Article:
In the past, when a homeowner stopped paying mortgage payment, he or she generally stopped paying condo/HOA assessments as well. This caused a default with the HOA/condo who after some time would file their own foreclosure action to sell the property, subject to the mortgage and possible bank foreclose of course.
The 4th DCA recently turned this concept on its head, ruling that once the lender records a lis pendens that only that court has jurisdiction to adjudicate all liens on the property, including HOA and condo assessment liens.
In the recent opinion in Jallali v. Knightsbridge Village Homeowners Association, Inc., 2016 WL 320601 (Fla. 4th DCA Jan. 27, 2016), the homeowner appealed the lower court’s refusal to vacate a final judgment by a HOA. On appeal, the borrower argued that the lender had a 2007 mortgage foreclosure case pending and that there was no jurisdiciton in the HOA’s 2012 foreclosure to enter a final judgment or conduct a foreclosure sale. The 4th DCA found U.S. Bank National Association v. Quadomain Condominium Association, 103 So. 3d 977 (Fla. 4th DCA 2012), applicable to this case.
In Quadomain, the lender filed a mortgage foreclosure complaint and obtained a final judgment. Then the condo association recorded a lien and filed for foreclosure as well selling the property after judgment. The lender intervened moving to vacate the condo judgment arguing that it was void being filed after the lender had filed its lis pendens. The 4th DCA found that the lender’s lis pendens created exclusive jurisdiction in one court to determine any lien or encumbrance on the property from the date the lis pendens was recorded through final judgment.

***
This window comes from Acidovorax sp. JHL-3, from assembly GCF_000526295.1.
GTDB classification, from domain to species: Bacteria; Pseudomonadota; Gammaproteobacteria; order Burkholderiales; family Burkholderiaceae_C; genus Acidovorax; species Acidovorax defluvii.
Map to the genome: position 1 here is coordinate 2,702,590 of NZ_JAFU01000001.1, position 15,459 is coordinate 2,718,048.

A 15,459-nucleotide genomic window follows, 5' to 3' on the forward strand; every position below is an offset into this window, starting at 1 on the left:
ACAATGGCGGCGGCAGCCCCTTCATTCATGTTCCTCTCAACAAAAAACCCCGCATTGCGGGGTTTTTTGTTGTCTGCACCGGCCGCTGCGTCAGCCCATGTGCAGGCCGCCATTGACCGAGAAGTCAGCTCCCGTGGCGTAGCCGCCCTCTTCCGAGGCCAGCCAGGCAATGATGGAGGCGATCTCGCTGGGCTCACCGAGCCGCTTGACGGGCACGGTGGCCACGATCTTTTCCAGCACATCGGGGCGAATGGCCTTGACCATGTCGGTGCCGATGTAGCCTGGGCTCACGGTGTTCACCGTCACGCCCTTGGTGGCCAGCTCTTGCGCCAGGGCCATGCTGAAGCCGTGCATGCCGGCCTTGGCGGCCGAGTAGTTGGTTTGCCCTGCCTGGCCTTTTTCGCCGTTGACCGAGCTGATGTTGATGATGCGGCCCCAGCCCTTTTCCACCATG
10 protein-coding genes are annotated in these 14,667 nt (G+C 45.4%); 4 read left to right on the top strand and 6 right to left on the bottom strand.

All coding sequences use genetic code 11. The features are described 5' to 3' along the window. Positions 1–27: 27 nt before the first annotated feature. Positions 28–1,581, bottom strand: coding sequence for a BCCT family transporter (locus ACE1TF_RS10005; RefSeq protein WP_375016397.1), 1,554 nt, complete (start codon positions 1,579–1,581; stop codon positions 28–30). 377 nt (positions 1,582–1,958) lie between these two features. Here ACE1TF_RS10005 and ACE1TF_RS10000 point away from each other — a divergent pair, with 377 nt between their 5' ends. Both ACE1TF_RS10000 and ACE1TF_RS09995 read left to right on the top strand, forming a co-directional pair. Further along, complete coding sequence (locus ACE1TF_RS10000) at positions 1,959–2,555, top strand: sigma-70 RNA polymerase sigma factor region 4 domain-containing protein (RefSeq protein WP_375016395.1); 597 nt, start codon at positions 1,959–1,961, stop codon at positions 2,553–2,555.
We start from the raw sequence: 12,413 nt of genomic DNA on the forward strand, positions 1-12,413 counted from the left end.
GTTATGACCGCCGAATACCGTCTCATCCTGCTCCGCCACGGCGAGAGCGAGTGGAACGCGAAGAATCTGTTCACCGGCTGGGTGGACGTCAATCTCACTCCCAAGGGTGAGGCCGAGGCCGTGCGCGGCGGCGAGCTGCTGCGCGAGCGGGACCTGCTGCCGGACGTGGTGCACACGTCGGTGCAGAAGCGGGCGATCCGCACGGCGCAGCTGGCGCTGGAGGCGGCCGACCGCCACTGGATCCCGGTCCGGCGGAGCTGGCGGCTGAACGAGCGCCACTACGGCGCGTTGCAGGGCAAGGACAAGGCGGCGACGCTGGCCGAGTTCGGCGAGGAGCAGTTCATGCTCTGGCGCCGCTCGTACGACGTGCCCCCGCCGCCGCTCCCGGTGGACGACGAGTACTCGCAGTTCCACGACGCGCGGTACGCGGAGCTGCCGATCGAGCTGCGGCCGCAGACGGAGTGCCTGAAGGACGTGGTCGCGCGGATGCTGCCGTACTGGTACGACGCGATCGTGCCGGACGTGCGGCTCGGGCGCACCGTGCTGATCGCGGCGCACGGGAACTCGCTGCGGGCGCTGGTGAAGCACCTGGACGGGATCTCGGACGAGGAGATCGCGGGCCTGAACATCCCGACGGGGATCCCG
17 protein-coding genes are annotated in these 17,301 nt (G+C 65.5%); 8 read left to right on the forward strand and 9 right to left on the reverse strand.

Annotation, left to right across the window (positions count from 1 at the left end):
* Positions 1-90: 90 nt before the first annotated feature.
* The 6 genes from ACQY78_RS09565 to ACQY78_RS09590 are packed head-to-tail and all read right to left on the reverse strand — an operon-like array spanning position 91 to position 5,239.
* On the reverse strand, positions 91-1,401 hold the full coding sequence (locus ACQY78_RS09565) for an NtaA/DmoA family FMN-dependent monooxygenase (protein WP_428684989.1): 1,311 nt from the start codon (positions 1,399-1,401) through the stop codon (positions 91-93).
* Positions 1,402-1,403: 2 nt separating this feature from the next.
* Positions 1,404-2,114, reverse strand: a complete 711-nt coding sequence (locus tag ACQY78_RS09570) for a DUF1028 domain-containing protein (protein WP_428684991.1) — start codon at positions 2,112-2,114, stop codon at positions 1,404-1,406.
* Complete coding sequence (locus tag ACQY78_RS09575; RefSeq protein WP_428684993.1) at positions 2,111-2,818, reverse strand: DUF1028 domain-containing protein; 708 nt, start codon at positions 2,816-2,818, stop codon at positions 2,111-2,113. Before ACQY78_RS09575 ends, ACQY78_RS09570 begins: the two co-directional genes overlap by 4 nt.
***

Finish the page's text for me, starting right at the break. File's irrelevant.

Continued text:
In this case, the lender had filed its lis pendens in May 2007, with the HOA recording its lis pendens in 2011. Applying Quadomain, the 4th DCA found that the foreclosure by the HOA was void for lack of jurisdiction and that the lender’s foreclosure was the property place to adjudicate all liens on the property. The court found that the HOA has to intervene in the lender mortgage foreclosure to enforce it’s lien rights. While Section 720 of the Florida Statutes permits a HOA to lien a property and foreclose on it, it can only do so if the lender has not recorded a lis pendens on the property yet.
HOA and condominium associations should take careful note of this if they have pending foreclosures on properties with concurrent lender mortgage foreclosure active. Investors should also be very careful buying properties from HOA/condo auctions as they may have bought void title now.
If you need assistance with a condo/HOA foreclosure issue, or want to determine if we can get the condo/HOA case dismissed in a situation like this, please contact out office